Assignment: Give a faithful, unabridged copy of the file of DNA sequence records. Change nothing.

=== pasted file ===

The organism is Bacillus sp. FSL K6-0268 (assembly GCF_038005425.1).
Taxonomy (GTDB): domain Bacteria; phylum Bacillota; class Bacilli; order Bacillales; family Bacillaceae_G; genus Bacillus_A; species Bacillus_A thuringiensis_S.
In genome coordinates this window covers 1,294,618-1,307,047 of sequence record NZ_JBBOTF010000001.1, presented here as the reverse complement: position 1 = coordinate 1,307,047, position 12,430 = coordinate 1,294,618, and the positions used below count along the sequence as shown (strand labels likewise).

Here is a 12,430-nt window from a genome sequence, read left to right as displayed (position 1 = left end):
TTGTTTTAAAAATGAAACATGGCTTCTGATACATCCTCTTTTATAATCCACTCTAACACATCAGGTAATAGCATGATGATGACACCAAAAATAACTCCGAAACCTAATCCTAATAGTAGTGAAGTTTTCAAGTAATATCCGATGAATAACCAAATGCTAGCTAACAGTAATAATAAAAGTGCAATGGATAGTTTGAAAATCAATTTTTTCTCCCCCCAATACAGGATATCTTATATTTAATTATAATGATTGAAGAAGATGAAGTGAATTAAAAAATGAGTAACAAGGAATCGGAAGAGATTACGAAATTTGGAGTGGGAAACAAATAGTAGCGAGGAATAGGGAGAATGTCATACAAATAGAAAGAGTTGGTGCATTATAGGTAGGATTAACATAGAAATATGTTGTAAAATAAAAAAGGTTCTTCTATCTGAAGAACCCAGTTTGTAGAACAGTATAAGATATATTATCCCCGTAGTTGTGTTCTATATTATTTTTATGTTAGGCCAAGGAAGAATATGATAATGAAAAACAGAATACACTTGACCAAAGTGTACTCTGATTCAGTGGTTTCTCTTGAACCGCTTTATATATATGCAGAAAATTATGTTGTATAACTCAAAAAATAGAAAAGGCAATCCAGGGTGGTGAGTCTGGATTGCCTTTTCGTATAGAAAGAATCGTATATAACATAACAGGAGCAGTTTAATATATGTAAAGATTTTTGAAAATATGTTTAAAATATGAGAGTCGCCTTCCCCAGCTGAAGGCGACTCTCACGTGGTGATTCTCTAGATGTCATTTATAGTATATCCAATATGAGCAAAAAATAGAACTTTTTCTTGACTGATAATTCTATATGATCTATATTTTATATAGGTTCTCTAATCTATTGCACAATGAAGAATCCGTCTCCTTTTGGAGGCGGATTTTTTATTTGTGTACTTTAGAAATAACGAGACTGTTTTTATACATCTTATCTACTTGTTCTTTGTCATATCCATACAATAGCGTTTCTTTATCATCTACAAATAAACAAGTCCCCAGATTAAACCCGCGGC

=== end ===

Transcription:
The organism is Bacillus sp. FSL K6-0268 (assembly GCF_038005425.1).
Taxonomy (GTDB): domain Bacteria; phylum Bacillota; class Bacilli; order Bacillales; family Bacillaceae_G; genus Bacillus_A; species Bacillus_A thuringiensis_S.
In genome coordinates this window covers 1,294,618-1,307,047 of sequence record NZ_JBBOTF010000001.1, presented here as the reverse complement: position 1 = coordinate 1,307,047, position 12,430 = coordinate 1,294,618, and the positions used below count along the sequence as shown (strand labels likewise).

Here is a 12,430-nt window from a genome sequence, read left to right as displayed (position 1 = left end):
TTGTTTTAAAAATGAAACATGGCTTCTGATACATCCTCTTTTATAATCCACTCTAACACATCAGGTAATAGCATGATGATGACACCAAAAATAACTCCGAAACCTAATCCTAATAGTAGTGAAGTTTTCAAGTAATATCCGATGAATAACCAAATGCTAGCTAACAGTAATAATAAAAGTGCAATGGATAGTTTGAAAATCAATTTTTTCTCCCCCCAATACAGGATATCTTATATTTAATTATAATGATTGAAGAAGATGAAGTGAATTAAAAAATGAGTAACAAGGAATCGGAAGAGATTACGAAATTTGGAGTGGGAAACAAATAGTAGCGAGGAATAGGGAGAATGTCATACAAATAGAAAGAGTTGGTGCATTATAGGTAGGATTAACATAGAAATATGTTGTAAAATAAAAAAGGTTCTTCTATCTGAAGAACCCAGTTTGTAGAACAGTATAAGATATATTATCCCCGTAGTTGTGTTCTATATTATTTTTATGTTAGGCCAAGGAAGAATATGATAATGAAAAACAGAATACACTTGACCAAAGTGTACTCTGATTCAGTGGTTTCTCTTGAACCGCTTTATATATATGCAGAAAATTATGTTGTATAACTCAAAAAATAGAAAAGGCAATCCAGGGTGGTGAGTCTGGATTGCCTTTTCGTATAGAAAGAATCGTATATAACATAACAGGAGCAGTTTAATATATGTAAAGATTTTTGAAAATATGTTTAAAATATGAGAGTCGCCTTCCCCAGCTGAAGGCGACTCTCACGTGGTGATTCTCTAGATGTCATTTATAGTATATCCAATATGAGCAAAAAATAGAACTTTTTCTTGACTGATAATTCTATATGATCTATATTTTATATAGGTTCTCTAATCTATTGCACAATGAAGAATCCGTCTCCTTTTGGAGGCGGATTTTTTATTTGTGTACTTTAGAAATAACGAGACTGTTTTTATACATCTTATCTACTTGTTCTTTGTCATATCCATACAATAGCGTTTCTTTATCATCTACAAATAAACAAGTCCCCAGATTAAACCCGCGGC